11. Koblitz, A.R., Lovett, S., Nikiforakis, N. and Henshaw, W.D., 2017. Direct numerical simulation of particulate flows with an overset grid method, Journal of Computational Physics, 343), 414–431.MathSciNetCrossRefzbMATHGoogle Scholar
  12. Mordant, N. and Pinton, J.F., 2000. Velocity measurement of a settling sphere, The European Physical Journal B-Condensed Matter and Complex Systems, 18(2), 343–352.CrossRefGoogle Scholar
  13. Namkoong, K., Yoo, J.Y. and Choi, H.G., 2008. Numerical analysis of two-dimensional motion of a freely falling circular cylinder in an infinite fluid, Journal of Fluid Mechanics, 604), 33–53.CrossRefzbMATHGoogle Scholar
  14. Rahmani, M. and Wachs, A., 2014. Free falling and rising of spherical and angular particles, Physics of Fluids, 26(8), 083301.CrossRefGoogle Scholar
  15. Romero-Gomez, P. and Richmond, M.C., 2016. Numerical simulation of circular cylinders in free-fall, Journal of Fluids and Structures, 61), 154–167.CrossRefGoogle Scholar
  16. Terfous, A., Hazzab, A. and Ghenaim, A., 2013. Predicting the drag coefficient and settling velocity of spherical particles, Powder Technology, 239), 12–20.CrossRefGoogle Scholar
  17. Tian, X.L., Hu, Z.H., Lu, H.N. and Yang, J.M., 2017a. Direct numerical simulations on the flow past an inclined circular disk, Journal of Fluids and Structures, 72), 152–168.CrossRefGoogle Scholar
  18. Tian, X.L., Xiao, L.F., Zhang, X.D., Yang, J.M., Tao, L.B. and Yang, D., 2017b. Flow around an oscillating circular disk at low to moderate Reynolds numbers, Journal of Fluid Mechanics, 812), 1119–1145.MathSciNetCrossRefzbMATHGoogle Scholar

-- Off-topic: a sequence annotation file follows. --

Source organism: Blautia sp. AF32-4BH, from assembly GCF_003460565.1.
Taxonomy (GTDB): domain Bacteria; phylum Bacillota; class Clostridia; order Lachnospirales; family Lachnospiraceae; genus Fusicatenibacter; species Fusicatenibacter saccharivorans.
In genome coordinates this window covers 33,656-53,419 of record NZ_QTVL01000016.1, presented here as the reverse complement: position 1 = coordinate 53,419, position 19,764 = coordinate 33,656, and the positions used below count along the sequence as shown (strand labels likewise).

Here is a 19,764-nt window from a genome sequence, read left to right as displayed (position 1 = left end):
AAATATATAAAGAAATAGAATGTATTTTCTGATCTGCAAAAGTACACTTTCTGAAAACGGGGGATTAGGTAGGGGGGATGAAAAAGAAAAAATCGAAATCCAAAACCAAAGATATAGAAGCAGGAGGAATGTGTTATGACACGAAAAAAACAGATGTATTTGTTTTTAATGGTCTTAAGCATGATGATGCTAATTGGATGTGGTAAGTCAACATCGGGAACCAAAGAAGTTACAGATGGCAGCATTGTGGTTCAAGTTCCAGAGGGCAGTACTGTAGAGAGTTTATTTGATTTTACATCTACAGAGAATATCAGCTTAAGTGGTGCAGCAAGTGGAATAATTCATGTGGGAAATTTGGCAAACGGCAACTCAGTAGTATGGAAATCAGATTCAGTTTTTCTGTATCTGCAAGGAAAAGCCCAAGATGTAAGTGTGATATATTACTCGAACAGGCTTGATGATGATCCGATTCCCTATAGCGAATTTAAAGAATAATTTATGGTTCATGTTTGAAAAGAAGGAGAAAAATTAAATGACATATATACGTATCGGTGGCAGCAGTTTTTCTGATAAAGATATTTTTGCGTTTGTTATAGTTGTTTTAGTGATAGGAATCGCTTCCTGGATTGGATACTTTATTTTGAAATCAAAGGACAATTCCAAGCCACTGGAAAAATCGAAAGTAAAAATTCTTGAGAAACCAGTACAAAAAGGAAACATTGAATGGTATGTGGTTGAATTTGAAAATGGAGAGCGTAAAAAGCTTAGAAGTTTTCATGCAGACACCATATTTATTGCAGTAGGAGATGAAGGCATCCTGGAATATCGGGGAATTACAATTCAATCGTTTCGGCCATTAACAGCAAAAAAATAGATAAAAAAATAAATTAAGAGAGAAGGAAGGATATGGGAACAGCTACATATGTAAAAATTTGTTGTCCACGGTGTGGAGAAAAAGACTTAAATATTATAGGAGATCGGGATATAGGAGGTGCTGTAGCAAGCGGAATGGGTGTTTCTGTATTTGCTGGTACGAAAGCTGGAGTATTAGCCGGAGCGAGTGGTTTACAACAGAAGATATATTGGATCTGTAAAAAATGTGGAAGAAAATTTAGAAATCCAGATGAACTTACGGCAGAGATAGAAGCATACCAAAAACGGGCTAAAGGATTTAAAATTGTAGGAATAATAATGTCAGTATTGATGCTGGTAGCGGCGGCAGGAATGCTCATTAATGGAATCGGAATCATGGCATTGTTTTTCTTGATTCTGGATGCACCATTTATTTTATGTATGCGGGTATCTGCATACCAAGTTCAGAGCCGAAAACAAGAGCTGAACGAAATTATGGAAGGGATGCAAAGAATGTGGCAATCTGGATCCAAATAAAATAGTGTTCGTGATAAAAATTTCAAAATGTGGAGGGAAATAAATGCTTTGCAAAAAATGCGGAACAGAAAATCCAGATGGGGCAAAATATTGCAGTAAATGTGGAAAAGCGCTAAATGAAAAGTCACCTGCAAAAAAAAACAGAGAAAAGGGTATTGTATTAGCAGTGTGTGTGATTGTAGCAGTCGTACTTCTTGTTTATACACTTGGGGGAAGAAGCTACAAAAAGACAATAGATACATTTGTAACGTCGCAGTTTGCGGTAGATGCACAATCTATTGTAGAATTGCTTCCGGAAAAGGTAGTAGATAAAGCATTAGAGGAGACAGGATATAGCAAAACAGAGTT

19. Uhlmann, M. and Dušek, J., 2014. The motion of a single heavy sphere in ambient fluid: A benchmark for interface-resolved particulate flow simulations with significant relative velocities, International Journal of Multiphase Flow, 59), 221–243.CrossRefGoogle Scholar
  20. Veldhuis, C., Biesheuvel, A., van Wijngaarden, L. and Lohse, D., 2005. Motion and wake structure of spherical particles, Nonlinearity, 18(1), C1–C8.CrossRefzbMATHGoogle Scholar
  21. Veldhuis, C.H.J. and Biesheuvel, A., 2007. An experimental study of the regimes of motion of spheres falling or ascending freely in a Newtonian fluid, International Journal of Multiphase Flow, 33(10), 1074–1087.CrossRefGoogle Scholar
  22. Wang, L., Guo, Z.L. and Mi, J.C., 2014. Drafting kissing and tumbling process of two particles with different sizes,, Computers & Fluids, 96), 20–34.MathSciNetCrossRefzbMATHGoogle Scholar
  23. Yu, Z.S., Phan-Thien, N. and Tanner, R.I., 2004. Dynamic simulation of sphere motion in a vertical tube, Journal of Fluid Mechanics, 518), 61–93.CrossRefzbMATHGoogle Scholar
  24. Zhou, W. and Dušek, J., 2015. Chaotic states and order in the chaos of the paths of freely falling and ascending spheres, International Journal of Multiphase Flow, 75), 205–223.CrossRefGoogle Scholar

Copyright information

© Chinese Ocean Engineering Society and Springer-Verlag GmbH Germany, part of Springer Nature 2018

Authors and Affiliations

  • Lei Liu
    • 1
    • 2
  • Jian-min Yang
    • 1
    • 2
  • Hai-ning Lyu
    • 1
    • 2
  • Xin-liang Tian
    • 1
    • 2
  • Tao Peng
    • 1
    • 2
  1. 1.State Key Laboratory of Ocean EngineeringShanghai Jiao Tong UniversityShanghaiChina
  2. 2.Collaborative Innovation Center for Advanced Ship and Deep-Sea Exploration (CISSE)ShanghaiChina

Personalised recommendations